A relieved suburban Greenmom puts her kids on the school bus and writes her first report on "What I Did Over Winter Break"
I’ve never been so glad for a Monday to hit for as long as I can remember.
But today I got to put the kids on a school bus again and actually have an hour of peace and quiet at home before I have to head off to my own peaceful quiet office and start exercising the stunned synapses of a child-noise-saturated brain once again. Christmas break is over, thank God. (I love my kids. I love their company. But at a certain point I just need a little space.)
The extreme saturation level is largely due to the fact that this year, instead of flying back East to visit my folks with the kids, we took Amtrak, the Capitol Limited line from
The initial decision to drive, however, had come about due to increasing frustration over the general misery of airline travel—costly luggage charges, tinier and tinier coach seats, and now the TSA rules which might not affect us at all but which might on the other hand force me to choose between having my kids (and me too, I guess) walk through a full-body x-ray machine and having strangers touch them in all the places we’ve tried to teach them no one is ever allowed to touch them without permission. Maybe an overreaction, maybe I’m reacting to media hype, but I don’t like flying much anyway, so this made it easy to stay away. And while the various calculators of the most- and least-green ways to travel don’t always agree on the particulars, there is pretty good consensus that planes are generally the least carbon-footprint-efficient way to go, unless you're driving cross-country by yourself in an SUV or something.
So we took Amtrak. We rode coach on the way East, and were able to book a sleeper compartment—the smallest, the “roomette” size—on the way back. Coach travel is definitely less expensive than air travel unless you got a really good airfare deal, and adding the roomette pretty much made it comparable to what reasonable airfare would have cost. The trip in each direction departed in the evening, rode overnight, and arrived the next morning; about 17 hours each way. (The flight is 2 hours, and the drive is 12.)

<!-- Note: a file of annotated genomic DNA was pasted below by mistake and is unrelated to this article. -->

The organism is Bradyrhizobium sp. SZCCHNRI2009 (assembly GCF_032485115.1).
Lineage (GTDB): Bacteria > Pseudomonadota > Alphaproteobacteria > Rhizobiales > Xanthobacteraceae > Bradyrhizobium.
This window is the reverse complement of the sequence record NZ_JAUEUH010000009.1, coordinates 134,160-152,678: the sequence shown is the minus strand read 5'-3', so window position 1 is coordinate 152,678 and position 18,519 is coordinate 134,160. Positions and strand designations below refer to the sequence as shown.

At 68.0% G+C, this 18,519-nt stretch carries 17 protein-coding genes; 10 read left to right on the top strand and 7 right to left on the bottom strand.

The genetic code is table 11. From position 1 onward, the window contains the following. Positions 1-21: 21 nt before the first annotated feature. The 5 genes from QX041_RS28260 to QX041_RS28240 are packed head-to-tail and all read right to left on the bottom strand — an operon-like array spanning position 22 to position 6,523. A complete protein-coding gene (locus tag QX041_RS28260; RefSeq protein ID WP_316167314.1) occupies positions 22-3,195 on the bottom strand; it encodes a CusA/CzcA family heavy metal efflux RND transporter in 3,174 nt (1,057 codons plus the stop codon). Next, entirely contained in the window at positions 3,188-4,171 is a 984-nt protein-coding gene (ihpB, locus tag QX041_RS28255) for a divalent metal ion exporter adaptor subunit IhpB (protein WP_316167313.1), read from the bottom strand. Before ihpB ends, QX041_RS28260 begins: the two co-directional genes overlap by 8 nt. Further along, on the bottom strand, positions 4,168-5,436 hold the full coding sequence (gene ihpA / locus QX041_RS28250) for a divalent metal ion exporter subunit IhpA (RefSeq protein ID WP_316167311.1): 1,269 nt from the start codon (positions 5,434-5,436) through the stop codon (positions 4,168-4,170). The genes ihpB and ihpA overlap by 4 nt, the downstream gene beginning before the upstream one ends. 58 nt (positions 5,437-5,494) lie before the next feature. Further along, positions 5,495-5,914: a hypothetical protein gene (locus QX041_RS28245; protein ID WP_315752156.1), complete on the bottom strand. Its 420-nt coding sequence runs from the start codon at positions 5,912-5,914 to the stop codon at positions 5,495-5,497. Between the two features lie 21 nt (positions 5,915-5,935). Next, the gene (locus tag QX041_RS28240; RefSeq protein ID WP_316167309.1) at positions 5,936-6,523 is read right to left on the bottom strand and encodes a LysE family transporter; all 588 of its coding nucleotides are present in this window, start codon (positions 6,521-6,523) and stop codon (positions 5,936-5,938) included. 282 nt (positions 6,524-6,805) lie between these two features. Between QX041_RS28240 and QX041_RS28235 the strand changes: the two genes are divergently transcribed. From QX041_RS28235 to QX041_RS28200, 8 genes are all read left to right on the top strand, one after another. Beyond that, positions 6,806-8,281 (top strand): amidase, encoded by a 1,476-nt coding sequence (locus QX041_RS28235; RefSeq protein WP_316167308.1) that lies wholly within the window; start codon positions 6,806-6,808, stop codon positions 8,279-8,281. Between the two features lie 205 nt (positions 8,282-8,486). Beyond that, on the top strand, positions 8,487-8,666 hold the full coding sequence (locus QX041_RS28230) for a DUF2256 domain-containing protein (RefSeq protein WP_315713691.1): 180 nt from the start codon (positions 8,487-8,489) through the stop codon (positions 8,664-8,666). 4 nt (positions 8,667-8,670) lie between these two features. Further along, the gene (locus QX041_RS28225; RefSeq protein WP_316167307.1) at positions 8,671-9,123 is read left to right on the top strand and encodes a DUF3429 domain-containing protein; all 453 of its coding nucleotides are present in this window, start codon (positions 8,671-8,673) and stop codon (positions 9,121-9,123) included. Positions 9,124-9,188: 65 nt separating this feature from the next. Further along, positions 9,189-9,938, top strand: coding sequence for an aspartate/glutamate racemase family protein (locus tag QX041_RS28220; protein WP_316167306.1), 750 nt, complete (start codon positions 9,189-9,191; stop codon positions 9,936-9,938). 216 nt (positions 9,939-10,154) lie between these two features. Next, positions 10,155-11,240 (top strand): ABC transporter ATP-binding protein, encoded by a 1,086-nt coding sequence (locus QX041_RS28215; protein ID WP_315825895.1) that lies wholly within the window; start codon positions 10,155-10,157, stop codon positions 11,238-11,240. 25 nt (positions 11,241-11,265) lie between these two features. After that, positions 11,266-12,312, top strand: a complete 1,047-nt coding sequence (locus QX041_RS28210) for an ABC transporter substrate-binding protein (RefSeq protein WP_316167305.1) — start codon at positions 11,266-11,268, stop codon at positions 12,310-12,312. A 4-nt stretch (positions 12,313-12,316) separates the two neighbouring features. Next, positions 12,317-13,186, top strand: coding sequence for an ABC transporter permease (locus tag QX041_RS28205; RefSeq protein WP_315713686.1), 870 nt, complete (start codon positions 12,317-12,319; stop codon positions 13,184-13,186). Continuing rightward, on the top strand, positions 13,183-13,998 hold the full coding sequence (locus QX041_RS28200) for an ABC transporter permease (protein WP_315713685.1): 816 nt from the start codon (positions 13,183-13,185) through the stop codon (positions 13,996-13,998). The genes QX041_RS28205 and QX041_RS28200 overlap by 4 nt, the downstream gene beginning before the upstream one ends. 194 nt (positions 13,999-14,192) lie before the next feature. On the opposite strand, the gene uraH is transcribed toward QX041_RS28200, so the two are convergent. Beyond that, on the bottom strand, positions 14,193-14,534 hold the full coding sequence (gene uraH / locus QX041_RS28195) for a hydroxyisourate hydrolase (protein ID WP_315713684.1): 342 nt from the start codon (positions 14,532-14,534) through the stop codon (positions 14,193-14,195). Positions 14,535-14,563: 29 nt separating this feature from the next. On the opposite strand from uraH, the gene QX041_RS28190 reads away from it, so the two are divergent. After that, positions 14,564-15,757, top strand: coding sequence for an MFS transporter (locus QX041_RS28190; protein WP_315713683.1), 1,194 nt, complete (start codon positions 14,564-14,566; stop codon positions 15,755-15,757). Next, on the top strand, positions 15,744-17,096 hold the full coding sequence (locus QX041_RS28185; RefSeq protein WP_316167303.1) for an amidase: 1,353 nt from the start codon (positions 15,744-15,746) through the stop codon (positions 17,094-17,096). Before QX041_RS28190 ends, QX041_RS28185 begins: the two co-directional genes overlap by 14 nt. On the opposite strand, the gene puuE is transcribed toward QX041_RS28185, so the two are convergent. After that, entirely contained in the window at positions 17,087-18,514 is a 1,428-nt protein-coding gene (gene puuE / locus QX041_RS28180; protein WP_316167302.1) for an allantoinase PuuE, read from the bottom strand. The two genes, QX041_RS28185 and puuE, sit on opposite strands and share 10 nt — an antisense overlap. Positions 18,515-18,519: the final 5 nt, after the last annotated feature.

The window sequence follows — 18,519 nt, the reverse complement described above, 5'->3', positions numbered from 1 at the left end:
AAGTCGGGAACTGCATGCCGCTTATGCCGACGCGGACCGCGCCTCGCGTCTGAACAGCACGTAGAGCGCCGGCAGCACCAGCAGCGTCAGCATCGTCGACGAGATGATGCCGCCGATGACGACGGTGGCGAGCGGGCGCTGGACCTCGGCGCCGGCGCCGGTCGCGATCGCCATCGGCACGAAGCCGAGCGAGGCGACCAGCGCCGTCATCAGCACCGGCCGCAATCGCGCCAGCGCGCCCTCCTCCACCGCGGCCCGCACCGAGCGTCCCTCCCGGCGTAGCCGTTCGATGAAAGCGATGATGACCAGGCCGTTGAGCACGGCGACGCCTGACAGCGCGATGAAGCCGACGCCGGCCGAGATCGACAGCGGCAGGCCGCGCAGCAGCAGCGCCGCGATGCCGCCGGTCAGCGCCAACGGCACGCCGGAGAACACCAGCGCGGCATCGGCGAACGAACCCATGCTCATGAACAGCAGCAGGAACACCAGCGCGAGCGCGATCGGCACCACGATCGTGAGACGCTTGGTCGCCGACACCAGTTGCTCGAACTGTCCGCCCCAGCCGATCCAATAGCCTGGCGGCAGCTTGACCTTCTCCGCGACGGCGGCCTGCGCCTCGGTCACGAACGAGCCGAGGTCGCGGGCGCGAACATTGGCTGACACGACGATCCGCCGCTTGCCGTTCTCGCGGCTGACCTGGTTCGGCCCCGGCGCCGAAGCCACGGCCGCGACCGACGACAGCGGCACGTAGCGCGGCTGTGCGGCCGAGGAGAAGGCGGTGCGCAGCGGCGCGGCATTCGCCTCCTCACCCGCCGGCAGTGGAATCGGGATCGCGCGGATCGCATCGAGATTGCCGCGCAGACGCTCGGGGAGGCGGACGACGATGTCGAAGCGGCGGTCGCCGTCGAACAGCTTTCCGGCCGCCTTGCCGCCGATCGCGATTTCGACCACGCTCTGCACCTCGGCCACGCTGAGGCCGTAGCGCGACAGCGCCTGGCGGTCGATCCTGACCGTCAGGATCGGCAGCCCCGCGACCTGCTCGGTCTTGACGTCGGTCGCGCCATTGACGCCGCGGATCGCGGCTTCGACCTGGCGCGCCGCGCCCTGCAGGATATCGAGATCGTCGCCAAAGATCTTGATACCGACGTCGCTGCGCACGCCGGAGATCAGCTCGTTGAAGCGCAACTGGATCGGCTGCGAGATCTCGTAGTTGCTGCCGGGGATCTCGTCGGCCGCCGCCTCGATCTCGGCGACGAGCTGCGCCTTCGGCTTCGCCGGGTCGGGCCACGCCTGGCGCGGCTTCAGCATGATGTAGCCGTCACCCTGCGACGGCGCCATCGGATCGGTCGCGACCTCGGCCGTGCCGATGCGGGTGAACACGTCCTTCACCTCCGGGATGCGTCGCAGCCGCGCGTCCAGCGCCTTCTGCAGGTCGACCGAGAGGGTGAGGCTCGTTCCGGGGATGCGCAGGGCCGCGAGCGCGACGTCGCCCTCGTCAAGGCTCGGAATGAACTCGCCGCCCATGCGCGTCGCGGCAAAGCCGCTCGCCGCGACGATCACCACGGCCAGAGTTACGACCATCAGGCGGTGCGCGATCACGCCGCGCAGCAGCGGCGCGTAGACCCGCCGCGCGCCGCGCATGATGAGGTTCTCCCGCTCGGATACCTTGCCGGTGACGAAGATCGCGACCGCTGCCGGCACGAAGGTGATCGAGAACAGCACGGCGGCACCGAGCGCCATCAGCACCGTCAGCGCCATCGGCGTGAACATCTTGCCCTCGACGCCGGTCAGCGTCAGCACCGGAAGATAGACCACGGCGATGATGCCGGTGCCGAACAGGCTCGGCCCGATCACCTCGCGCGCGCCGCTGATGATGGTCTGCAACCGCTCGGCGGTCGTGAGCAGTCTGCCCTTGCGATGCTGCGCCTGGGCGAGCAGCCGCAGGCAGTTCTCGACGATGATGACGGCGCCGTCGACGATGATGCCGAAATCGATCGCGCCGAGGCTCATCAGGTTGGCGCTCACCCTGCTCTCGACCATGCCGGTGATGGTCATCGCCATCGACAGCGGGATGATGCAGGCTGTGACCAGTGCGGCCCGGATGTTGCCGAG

So I’d like to offer this post, the first of my new Monday spot in the Green Phone Booth lineup, and describe our experience, particularly the surprises—good, bad, and ugly--it involved.
Surprise #1: instead of crazy-nuts security or no security, honestly the only options I had really thought of, Amtrak uses K-9 officers who just sort of stand there with their smarter-than-a-lot-of-people-I-know dogs. If the dogs detect anything out of the ordinary, they react; otherwise we all just go right on by. Very efficient and non-invasive, but I suspect very effective.
Surprise #2: a train, in coach, has two seats on either side of the aisle, as opposed to three on a plane. And they are wide and comfy. The recline is a real recline, and there is a footrest you can put up at night. And there is real room in front of you, between your seat and the next one—room enough that my son chose to sleep down there rather than try to share a seat with his sister or sleep sitting up. If you are a good sleeper—someone who can drop off fairly easily in any situation where you’re not horribly uncomfortable—this would be a really pleasant way to travel. (I am not such a sleeper—more below on this!)
Surprise #3: while the “café car” sells mainly your “bad convenience store” kind of fare, the dining car with actual food is pretty good, although the selection is of course fairly limited and I doubt if any of it is organic, sustainably grown, etc. and so forth. But if you are traveling with kids, do not discount the value of a "dinner seating"--passing away time is key on a trip like this, and it's a change of scenery and a chance to get up and walk somewhere else for a while.
Surprise #4: the train makes a number of overnight stops, which I figured would be hugely disruptive to any hope of sleep…however, I was incredibly impressed with the ability of the operators to bring the train to an almost imperceptible stop-start each time, so you often could only tell you were moving by looking out the window. And they make no announcements overnight, so there is genuinely an 8 hour period of quiet and darkness in the cabin.
Surprise #5: the sleeper car was a much, much pleasanter way to go, honestly, although definitely more expensive and less green in that fewer people can fit into a sleeper car, thus increasing the carbon travel footprint of each. However, those roomettes are very efficient in their use of space—there are two seats facing each other which then convert to one bed, and a second bed folds down from the ceiling. (See “The Really Ugly” below.) Three of us went in one roomette, since my kids are small enough to use just one of the beds. Here we could really get peace and quiet and good sleep. And from a kid perspective, it was just sort of...cool.